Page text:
The headline reads:
Tel Aviv continues to fine store owners open on Shabbat in mostly non-Jewish areas
First of all, it should have read:
Tel Aviv continues to fine stores open on Jewish Sabbath in mostly non-Jewish areas
This is a classic example of the absurdity of blue laws. First of all, they assume — once again — that we can define who is a Jew. Do the city inspectors ask all the males in the ‘hood to show them their circumcisions? What about females? Just for the record, when I made aliya, I was never asked to provide “proof” of my Jewishness. Mom’s ketuba? Suppose Mom was never married. And by the way, I'm still dying to know if, when an ultra-Orthodox couple goes to the rabbinate to register, are they asked for their mothers' ketubas? Hard to believe, but if anyone knows the answer, do tell.
Let's just admit it: There is no way of proving an individual’s Judaism. Hard as it is after centuries of it going unchallenged, it is incumbent upon us to make a paradigmal shift: Anyone who feels herself to be and identifies as Jewish — is Jewish. And axiomatically: Anyone who wants to relocate to Israel should be subject to immigration regulations that do not relate to religion. It’s not that our current arrangement is racist, as some claim it is; it’s that it's simply illogical and untenable.
But for argument’s sake, let’s suppose that there were some way to definitively define — and identify — who is a Jew. It assumes some sort of universal database (managed by whom?), which in turn assumes some sort of ID carried on one’s person (biometric?), but just humor me here. How do we determine that a given neighborhood is “mostly Jewish”? By resident? By household? Because members of the same household might not all be Jewish. So, as soon as the 51st Jewish resident / household moves in (monitored by whom?), an alarm goes off at City Hall and the inspectors come to fine the store owner?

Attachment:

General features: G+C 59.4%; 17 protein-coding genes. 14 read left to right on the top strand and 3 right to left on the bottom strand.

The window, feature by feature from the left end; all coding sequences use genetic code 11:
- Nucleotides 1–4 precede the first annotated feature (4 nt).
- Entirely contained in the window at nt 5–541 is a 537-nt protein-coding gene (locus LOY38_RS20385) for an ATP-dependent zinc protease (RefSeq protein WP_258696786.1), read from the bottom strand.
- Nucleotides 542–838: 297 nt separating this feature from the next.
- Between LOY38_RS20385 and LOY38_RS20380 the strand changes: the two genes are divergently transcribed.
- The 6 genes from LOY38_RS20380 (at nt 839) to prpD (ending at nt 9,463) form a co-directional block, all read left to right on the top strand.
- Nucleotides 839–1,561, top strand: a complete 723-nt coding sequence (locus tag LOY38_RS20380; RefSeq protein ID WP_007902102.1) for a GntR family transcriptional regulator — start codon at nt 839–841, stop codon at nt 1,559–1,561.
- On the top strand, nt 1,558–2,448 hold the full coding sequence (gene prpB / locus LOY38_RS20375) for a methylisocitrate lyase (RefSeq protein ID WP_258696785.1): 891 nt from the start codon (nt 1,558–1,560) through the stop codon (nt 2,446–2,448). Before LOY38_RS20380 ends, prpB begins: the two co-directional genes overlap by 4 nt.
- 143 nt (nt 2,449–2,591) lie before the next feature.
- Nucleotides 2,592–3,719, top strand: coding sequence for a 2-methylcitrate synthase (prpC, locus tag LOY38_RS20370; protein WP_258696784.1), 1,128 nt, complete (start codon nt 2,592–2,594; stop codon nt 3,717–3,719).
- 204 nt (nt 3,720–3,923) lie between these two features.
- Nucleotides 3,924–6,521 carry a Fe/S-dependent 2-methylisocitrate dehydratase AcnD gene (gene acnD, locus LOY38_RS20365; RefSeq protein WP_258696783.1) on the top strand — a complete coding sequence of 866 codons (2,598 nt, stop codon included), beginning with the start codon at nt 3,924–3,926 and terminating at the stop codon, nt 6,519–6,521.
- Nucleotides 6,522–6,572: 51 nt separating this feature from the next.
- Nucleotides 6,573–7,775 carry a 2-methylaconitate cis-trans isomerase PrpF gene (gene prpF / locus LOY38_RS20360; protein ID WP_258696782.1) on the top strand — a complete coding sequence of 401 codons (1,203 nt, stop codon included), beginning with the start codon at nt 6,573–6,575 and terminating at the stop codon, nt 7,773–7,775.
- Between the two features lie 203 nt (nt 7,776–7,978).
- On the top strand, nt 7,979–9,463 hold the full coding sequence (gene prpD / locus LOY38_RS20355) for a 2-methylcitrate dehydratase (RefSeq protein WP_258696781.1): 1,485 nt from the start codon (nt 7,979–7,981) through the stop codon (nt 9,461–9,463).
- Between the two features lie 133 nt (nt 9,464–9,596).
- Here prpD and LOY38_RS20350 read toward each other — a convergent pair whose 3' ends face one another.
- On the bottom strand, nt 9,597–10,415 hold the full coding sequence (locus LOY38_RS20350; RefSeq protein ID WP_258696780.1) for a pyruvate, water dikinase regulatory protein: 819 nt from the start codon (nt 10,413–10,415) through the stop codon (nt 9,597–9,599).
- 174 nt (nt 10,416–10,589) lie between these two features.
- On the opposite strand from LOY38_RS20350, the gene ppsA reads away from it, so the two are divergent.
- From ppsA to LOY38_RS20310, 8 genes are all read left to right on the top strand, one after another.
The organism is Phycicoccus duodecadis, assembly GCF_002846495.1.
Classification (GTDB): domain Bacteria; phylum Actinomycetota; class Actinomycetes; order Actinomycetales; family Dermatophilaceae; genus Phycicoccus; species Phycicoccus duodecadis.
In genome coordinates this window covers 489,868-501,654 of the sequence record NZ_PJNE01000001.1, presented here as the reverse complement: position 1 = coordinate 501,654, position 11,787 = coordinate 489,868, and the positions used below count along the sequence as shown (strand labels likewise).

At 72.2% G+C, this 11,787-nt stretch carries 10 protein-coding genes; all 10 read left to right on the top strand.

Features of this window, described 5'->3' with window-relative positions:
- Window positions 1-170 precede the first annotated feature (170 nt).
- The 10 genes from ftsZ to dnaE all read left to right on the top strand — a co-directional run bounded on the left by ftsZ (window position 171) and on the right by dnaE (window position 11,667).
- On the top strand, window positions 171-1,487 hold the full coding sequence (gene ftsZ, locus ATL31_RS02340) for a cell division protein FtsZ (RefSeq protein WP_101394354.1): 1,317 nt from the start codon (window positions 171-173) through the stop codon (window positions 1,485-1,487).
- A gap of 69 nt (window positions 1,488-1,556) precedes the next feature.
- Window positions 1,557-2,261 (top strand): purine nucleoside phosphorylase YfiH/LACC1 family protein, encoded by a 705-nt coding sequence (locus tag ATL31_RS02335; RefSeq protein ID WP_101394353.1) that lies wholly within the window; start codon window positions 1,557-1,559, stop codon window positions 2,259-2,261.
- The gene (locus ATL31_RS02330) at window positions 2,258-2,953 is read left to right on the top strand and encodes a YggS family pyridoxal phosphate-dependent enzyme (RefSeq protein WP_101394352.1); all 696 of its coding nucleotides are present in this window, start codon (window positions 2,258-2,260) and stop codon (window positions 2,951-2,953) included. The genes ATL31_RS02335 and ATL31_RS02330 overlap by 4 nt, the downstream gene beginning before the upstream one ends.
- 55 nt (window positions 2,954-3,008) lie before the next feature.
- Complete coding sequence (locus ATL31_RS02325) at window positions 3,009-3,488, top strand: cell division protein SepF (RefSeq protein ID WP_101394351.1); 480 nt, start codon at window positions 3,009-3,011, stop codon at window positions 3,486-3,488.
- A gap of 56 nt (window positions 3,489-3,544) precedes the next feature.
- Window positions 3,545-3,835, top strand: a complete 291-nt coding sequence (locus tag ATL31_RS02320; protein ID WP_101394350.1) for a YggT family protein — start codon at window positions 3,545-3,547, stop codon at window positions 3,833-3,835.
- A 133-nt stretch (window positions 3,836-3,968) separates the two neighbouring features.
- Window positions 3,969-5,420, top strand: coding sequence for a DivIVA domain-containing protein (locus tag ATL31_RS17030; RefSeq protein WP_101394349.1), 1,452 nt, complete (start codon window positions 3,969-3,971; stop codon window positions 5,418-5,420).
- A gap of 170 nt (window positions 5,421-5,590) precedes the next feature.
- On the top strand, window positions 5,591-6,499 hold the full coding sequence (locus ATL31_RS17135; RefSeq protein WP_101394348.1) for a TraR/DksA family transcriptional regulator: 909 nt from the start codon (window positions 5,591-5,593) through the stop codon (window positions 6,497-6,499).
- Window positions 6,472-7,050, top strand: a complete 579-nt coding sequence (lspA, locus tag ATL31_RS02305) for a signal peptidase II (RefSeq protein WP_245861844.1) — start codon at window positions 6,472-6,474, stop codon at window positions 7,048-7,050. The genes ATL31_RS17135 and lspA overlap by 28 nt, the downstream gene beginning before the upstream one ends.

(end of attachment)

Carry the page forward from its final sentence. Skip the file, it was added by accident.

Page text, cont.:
This is one area where market forces should be allowed free play. If someone is foolish enough to try to open a store on Saturday in an ultra-Orthodox neighborhood, they will be open about five minutes, or the time it takes for the neighbors to organize to 1) slash the store owner’s tires 2) shatter the display window and 3) trash the place. Ergo, no one will agree to even insure the automobile or place of business of such an individual. Problem solved.
Any other (read: sane) locale should be open game, as long as ordinances are adhered to with regard to noise and parking, which they should be on all other days as well, no? And by the way: Whose taxes go to pay these city inspectors? Bingo: Yours and mine. Certainly not ultra-Orthodox citizens, who pay negative taxes. Nope. It’s the rest of us funding this circus. So let’s congratulate ourselves once again for allowing ourselves to be exploited by the Haredim.
A neighbor recently remarked to me about the Tal Law: “…but there should be room [in our society] for [full-time Torah study].” No problem. Plenty of room: tucked away in a yeshiva somewhere, financed by your father or father-in-law, or Sheldon Adelson. Not by me! Not by us.